I've always loved science. As a graduate student, I trained gray seal pups (Halichoerus grypus) for my Master's degree at the University of St. Andrews and helped tag wild Norwegian killer whales (Orcinus orca) for my Ph.D. at MIT and the Woods Hole Oceanographic Institution.
These days, as a science reporter, I record a species that I'm better equipped to understand — Homo sapiens. My radio stories have been featured on PRI’s The World, Radiolab, and NPR’s Morning Edition and All Things Considered. In the fifth grade, I won the “Most Contagious Smile” award.
Ahmad, like many Lebanese kids, wants to be a basketball star when he grows up. For now, he's getting to train towards his unlikely goal thanks to a Lebanese NGO that believes such dreams are important for disadvantaged children.
Karen and her family once lived a happy life in Aleppo, Syria. But when the civil war arrived in their city, they fled to Lebanon in the middle of the night with little more than a few suitcases, and their two-week stay has now lasted two years.
Millions of cows die each year from a disease called nagana, which is carried by tsetse flies. But waterbucks, a kind of antelope, manage to keep the flies away thanks to their smell. So scientists are harnessing the scent to protect cows, and hope to do the same for people soon.
With corals in trouble around the world, researchers are examining the role of smell in telling fish to come to a healthy reef or stay away. That may help scientists find ways to manipulate the smells to help damaged reefs recover.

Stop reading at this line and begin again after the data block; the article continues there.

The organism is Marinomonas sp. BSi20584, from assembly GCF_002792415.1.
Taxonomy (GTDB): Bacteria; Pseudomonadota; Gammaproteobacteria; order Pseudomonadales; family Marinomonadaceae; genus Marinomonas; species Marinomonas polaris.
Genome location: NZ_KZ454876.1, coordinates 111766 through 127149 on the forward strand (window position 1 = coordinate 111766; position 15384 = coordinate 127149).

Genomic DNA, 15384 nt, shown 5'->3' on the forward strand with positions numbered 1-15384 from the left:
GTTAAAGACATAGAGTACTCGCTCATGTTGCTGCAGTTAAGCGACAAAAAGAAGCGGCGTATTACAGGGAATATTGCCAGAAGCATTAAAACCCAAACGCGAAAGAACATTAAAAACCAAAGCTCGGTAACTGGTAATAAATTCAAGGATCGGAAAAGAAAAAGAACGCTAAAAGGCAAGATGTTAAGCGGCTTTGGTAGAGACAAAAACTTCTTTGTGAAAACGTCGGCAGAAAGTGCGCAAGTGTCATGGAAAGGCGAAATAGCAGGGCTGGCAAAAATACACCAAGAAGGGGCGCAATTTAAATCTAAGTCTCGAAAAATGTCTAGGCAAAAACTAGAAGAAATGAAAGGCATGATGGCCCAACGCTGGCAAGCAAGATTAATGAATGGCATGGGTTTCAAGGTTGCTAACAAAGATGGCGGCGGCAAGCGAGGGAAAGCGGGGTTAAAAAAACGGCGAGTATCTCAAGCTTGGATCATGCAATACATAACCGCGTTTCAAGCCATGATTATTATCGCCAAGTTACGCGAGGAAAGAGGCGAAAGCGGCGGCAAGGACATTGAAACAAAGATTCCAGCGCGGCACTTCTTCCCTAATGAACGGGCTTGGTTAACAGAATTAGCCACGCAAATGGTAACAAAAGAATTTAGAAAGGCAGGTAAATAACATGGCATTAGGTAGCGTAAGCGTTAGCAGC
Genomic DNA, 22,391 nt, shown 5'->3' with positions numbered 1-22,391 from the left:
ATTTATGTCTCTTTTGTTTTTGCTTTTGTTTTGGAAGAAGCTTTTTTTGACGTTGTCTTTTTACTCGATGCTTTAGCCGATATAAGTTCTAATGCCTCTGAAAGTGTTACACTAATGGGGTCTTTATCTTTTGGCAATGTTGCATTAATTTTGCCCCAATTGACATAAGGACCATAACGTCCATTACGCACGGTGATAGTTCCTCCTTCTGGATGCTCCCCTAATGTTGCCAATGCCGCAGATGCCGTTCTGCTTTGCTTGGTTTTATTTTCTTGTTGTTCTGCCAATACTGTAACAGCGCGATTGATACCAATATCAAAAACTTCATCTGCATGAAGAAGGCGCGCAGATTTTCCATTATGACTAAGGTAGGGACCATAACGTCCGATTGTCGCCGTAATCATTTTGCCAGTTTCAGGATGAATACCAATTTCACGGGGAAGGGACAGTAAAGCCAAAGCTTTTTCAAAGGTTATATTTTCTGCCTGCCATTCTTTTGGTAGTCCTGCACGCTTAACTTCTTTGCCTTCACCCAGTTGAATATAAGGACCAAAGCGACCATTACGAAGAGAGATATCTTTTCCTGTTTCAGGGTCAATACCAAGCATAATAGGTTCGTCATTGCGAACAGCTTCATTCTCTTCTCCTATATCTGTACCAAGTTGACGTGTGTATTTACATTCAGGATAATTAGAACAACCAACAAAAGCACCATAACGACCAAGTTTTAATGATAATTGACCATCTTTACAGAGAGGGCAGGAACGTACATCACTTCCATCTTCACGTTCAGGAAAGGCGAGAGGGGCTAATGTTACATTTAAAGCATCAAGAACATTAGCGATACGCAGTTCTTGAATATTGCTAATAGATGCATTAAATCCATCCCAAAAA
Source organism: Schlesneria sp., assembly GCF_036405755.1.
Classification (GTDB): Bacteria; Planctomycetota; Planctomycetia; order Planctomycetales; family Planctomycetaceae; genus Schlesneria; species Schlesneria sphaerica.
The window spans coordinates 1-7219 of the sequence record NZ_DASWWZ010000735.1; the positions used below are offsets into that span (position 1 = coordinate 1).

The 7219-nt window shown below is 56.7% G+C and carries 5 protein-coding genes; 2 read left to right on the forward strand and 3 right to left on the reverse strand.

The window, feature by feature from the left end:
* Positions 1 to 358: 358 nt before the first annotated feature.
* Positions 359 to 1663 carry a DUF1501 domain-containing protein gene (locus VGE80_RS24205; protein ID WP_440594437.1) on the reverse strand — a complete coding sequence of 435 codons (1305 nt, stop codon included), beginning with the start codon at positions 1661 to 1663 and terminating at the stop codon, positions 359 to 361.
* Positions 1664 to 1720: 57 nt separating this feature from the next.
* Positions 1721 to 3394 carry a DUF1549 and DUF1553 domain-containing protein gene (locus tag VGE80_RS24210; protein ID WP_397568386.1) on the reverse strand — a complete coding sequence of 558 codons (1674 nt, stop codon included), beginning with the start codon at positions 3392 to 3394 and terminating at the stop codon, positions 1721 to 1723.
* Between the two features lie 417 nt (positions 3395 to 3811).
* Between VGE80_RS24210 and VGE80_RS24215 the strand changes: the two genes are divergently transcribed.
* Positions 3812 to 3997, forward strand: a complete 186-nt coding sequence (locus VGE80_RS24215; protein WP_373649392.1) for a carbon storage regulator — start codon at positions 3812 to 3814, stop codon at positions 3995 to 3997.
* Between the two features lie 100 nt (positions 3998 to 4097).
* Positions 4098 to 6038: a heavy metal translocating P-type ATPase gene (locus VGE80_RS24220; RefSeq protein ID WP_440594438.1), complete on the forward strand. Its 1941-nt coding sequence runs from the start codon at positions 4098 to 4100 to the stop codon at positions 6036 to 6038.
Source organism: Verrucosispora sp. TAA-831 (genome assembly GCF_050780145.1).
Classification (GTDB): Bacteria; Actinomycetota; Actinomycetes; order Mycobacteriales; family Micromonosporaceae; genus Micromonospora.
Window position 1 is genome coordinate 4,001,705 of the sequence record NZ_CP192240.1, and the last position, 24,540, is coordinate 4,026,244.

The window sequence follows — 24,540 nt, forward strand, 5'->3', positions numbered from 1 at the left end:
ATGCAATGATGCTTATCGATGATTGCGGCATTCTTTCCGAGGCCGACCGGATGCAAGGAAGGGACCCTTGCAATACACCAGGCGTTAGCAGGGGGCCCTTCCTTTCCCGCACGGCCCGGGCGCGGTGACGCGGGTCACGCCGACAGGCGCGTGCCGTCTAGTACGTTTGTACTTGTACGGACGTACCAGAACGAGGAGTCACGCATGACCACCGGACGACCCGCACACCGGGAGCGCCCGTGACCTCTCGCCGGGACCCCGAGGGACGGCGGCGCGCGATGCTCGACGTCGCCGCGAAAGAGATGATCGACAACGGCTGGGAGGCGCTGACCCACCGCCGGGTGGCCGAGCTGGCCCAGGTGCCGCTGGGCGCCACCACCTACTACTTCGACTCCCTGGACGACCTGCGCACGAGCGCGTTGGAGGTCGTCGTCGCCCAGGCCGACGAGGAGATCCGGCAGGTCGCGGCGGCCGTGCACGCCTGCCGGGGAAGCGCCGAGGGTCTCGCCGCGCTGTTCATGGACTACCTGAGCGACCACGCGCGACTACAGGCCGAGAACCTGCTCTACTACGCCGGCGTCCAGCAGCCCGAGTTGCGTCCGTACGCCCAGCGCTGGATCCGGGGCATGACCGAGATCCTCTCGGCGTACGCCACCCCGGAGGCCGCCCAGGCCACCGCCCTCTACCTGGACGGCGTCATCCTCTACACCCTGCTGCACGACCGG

Bittersweet Nightshade is a pretty plant with deep purple flowers, but it's also an invasive plant that's giving scientists clues as to why some invasive species thrive so well.
The universe loves order, and structure. Patterns continually emerge and develop.
One of the more potent reasons for saving species and the environment is that nature is where we find our most powerful medicines. For three decades, a hunt's been underway on land and sea for molecules that could help fight cancer. That hunt is winding down now in the coral reefs of Palau.
On the Pacific island of Palau, the modern world rubs shoulders with the traditional, and as the inhabitants eat a more western diet, they often develop diabetes. But a traditional tree that grows on the island, known as the mother of medicine tree, promises a treatment.
As climate change brings more flooding and more frequent tropical storms, Palauans' ancient relationship to the sea is starting to change.
Scientists have found a group of corals in the Pacific island nation of Palau that live in water acidic enough to kill most other corals. Now they're hoping what they learn from the unusual reefs may help save others threatened by the increasing acidity of oceans around the world.